“It was the best of times. It was the worst of times.”
Dickens’ opening line from A Tale of Two Cities was written about London and Paris and The French Revolution, but it also is an apt, two-sentence way of describing Volkan Oezdemir’s rookie and sophomore campaigns as a member of the UFC roster.
In February 2017, the Swiss light heavyweight made his short-notice debut in the Octagon, grinding out a hard-fought win against Ovince Saint Preux to push his winning streak to three. Three months later in Stockholm, Sweden, Oezdemir made quick work of Misha Cirkunov, knocking out the Latvian-Canadian in 28 seconds.
Before he’d left the arena that evening, “No Time” had his next bout lined up and two months later, he stormed through Jimi Manuwa at UFC 214, posting his third win in six months and second in under a minute to establish himself as the top contender in the light heavyweight division.
As far as rookie campaigns go, it’s right up there as one of the best in recent memory, but after a sparkling start to his UFC career, things went completely sideways for Oezdemir in 2018.
The year began filled with promise and the potential to claim the light heavyweight title, but Daniel Cormier quickly showed that he was on a different level than the surging challenger at UFC 220, as “DC” used his superior grappling skills to put Oezdemir on the canvas and pound out a second-round finish to retain his title.
It would be nine months before Oezdemir would return to action, and when he did come back, he started fast, but faded hard against Anthony Smith and once again ended up getting finished on the mat, this time, succumbing to a third-round submission that vaulted “Lionheart” into the position he had occupied the previous year.
In between the two setbacks, injuries and personal issues continued to sideline and slow Oezdemir, who is ready to put that all behind him when he starts his 2019 campaign this weekend in London, where he takes on impressive upstart Dominick Reyes.
“I think 2018 was a tough year for me because there was a lot of stuff going on outside of my fighting career,” offered Oezdemir, reflecting on his struggles just days before stepping into the cage with Reyes at the O2 Arena in London. “I had some legal issues and with that came a hand injury and all the training camps were packed with a lot of injuries.
“I lost the Cormier fight and then I broke my nose twice, there was a knee injury, a fight cancellation because of the Visa issue. It was a tough year to find the proper rhythm.”
Following a frustrating year inside and outside the Octagon, the talented Top 10 light heavyweight opted to make some changes as he looked to start fresh in 2019.
“I went back home to Switzerland — back to my family, back to my old gym, my roots — and I’m finding myself again,” said Oezdemir, who had spent the last several years working with Henri Hooft and the crew at Hard Knocks 365 in South Florida.
“It’s definitely refreshing and it’s with my old team. This is the team that saw me grow from my second pro fight to my 13th pro fight, so I’m finding my old self. It’s a style I’ve been practicing my entire career.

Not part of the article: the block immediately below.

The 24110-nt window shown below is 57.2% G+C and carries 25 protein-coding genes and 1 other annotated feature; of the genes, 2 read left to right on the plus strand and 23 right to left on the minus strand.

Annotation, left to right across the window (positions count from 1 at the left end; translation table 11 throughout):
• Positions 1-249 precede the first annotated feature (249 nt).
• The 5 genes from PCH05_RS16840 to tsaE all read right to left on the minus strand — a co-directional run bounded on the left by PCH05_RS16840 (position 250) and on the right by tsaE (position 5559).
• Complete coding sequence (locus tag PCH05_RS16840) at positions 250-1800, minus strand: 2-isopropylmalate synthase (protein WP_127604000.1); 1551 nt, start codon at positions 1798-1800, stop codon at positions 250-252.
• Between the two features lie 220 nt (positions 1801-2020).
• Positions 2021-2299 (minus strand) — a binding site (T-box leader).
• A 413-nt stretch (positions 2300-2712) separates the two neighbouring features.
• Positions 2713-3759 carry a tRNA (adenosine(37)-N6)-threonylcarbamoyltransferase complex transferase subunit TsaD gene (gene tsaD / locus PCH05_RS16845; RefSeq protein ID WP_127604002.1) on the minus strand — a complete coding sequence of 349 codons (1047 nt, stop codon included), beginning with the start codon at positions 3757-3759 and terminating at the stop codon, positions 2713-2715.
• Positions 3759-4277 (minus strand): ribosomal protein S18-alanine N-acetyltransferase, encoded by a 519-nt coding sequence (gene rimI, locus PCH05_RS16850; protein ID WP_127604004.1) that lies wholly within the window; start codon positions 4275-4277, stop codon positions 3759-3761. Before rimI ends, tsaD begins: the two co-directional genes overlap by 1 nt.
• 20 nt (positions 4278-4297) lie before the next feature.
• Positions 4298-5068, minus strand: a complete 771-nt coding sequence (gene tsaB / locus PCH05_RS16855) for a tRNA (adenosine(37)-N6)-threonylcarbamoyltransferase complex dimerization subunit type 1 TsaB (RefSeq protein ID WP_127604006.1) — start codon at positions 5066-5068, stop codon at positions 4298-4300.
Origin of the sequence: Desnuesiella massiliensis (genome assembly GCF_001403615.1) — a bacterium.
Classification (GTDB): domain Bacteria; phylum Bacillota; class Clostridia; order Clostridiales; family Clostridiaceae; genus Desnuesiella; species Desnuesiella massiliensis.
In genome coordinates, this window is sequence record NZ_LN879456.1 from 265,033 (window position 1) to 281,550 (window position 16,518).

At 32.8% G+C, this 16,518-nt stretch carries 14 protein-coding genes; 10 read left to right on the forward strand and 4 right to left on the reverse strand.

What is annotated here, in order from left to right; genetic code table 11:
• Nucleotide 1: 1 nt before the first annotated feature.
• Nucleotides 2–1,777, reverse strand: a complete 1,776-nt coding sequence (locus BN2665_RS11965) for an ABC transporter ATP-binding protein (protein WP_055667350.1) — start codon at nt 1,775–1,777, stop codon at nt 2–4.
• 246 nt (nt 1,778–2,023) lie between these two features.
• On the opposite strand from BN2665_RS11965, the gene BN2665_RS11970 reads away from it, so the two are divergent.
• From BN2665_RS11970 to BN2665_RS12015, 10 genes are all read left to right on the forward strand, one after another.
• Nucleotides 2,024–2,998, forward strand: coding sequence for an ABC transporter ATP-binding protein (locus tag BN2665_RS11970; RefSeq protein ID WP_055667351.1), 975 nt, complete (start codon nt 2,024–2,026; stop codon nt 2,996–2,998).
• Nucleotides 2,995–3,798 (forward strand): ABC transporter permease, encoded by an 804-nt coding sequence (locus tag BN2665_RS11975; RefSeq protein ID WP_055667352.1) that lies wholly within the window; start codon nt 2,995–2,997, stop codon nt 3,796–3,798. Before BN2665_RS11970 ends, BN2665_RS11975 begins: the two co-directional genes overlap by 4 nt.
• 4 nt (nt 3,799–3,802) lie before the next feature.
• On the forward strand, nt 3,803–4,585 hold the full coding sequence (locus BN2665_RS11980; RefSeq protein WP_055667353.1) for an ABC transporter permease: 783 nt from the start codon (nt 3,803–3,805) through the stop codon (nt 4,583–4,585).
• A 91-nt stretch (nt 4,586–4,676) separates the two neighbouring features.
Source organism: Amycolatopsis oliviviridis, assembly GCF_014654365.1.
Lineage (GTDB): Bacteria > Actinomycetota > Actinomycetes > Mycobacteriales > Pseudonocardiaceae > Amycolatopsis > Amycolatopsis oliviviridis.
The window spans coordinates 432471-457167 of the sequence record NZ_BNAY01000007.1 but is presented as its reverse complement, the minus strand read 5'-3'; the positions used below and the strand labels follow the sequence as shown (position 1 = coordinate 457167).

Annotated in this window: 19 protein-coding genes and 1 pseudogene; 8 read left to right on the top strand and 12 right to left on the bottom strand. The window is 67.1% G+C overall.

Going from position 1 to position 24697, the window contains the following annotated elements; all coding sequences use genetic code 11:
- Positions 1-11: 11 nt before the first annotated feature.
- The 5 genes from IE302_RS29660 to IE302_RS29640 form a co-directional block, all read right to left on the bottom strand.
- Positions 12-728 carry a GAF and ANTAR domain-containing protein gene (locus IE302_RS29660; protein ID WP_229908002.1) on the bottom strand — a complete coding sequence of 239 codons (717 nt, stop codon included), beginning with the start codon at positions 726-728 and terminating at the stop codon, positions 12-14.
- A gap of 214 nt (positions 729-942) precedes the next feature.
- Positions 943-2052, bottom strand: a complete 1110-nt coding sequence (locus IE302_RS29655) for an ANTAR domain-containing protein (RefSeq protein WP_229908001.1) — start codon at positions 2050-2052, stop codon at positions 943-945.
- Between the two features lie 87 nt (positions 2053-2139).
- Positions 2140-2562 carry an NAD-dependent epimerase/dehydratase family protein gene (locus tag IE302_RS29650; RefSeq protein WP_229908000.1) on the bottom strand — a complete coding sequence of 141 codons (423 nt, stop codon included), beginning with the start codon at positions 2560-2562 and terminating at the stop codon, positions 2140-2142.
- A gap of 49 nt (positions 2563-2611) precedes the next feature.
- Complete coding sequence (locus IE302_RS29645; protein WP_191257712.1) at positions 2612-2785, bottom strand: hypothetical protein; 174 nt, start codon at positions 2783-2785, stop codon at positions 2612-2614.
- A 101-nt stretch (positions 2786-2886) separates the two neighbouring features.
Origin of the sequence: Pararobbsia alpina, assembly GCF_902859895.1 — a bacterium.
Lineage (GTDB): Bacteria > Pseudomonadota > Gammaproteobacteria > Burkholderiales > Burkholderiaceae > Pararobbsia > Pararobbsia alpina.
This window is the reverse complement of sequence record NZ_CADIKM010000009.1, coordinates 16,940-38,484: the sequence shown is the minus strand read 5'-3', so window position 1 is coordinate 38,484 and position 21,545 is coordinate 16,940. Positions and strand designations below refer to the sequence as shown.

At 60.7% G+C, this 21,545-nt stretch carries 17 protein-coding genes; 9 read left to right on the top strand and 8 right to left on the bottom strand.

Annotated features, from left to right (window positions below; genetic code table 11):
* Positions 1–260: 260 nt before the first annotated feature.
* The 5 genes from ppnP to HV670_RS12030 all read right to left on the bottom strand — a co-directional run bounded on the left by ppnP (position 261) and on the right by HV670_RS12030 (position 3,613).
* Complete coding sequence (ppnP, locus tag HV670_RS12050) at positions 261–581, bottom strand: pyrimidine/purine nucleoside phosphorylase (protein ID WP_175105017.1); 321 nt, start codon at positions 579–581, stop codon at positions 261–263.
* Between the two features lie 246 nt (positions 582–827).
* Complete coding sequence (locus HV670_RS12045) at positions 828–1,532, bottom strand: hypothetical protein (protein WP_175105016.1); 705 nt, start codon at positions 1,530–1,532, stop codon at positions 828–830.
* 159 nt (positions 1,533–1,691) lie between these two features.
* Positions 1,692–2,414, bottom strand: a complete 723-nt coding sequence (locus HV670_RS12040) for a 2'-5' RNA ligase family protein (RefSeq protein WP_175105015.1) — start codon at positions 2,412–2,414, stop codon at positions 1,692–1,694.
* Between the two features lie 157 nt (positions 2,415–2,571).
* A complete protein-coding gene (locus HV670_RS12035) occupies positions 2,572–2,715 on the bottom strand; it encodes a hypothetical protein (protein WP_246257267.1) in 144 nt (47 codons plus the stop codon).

“It’s also different because I’m not in a big gym with a lot of bodies available — high-level guys and heavyweights — so it has forced me to work more on technique and conditioning, so that’s a good thing also.”
Despite his recent struggles, Oezdemir has been level-headed and even-keeled over the last several weeks as the fight with Reyes has drawn nearer.
Where some competitors feel pressure and ratchet up the intensity, framing their upcoming bout as a “must-win” and talking about how they feel their back is against the wall, the Fribourg-based fighter has opted instead to put it all in perspective and use this weekend’s matchup with the up-and-coming American contender as a chance to remind people — and perhaps himself — that he is an elite talent and that he’s moved on from last year’s losses.
“Every fight, we start with the same mindset,” began Oezdemir. “Go there, apply your own game plan, put pressure (on your opponent) and do your stuff; that’s how you’re going to perform your best. If you think about too many outside thoughts, it’s just going to turn out negative. So focus on the process, not the outcome, and that’s how you’re going to get your nice, clean victory.
“His last fight was my first fight in the UFC (and I took it) on two weeks’ notice,” added the 29-year-old, referencing Reyes’ UFC 229 triumph over Saint Preux. “That’s how you can see the difference in experience.
“I’m also going to show people that I’ve cemented my place in the top of the division. Reyes is coming, but he might be a little too fresh and I’m going to show him where the levels are at.”
Just as he keeps the mindset heading into each fight, the overall approach to each bout doesn’t change either and that holds true heading into Saturday’s showdown with Reyes as well.
“I’m always coming with the same mindset. I’m not saying the same game plan, but the same mindset — to fight and finish the guy in really dominant fashion.
“I feel like I have more tools now to dictate where the fight is going to take place and even more tools to vary the way I’m going to finish the guy,” he added. “I’m going to put all the training I have done into practice and have fun on Saturday night.”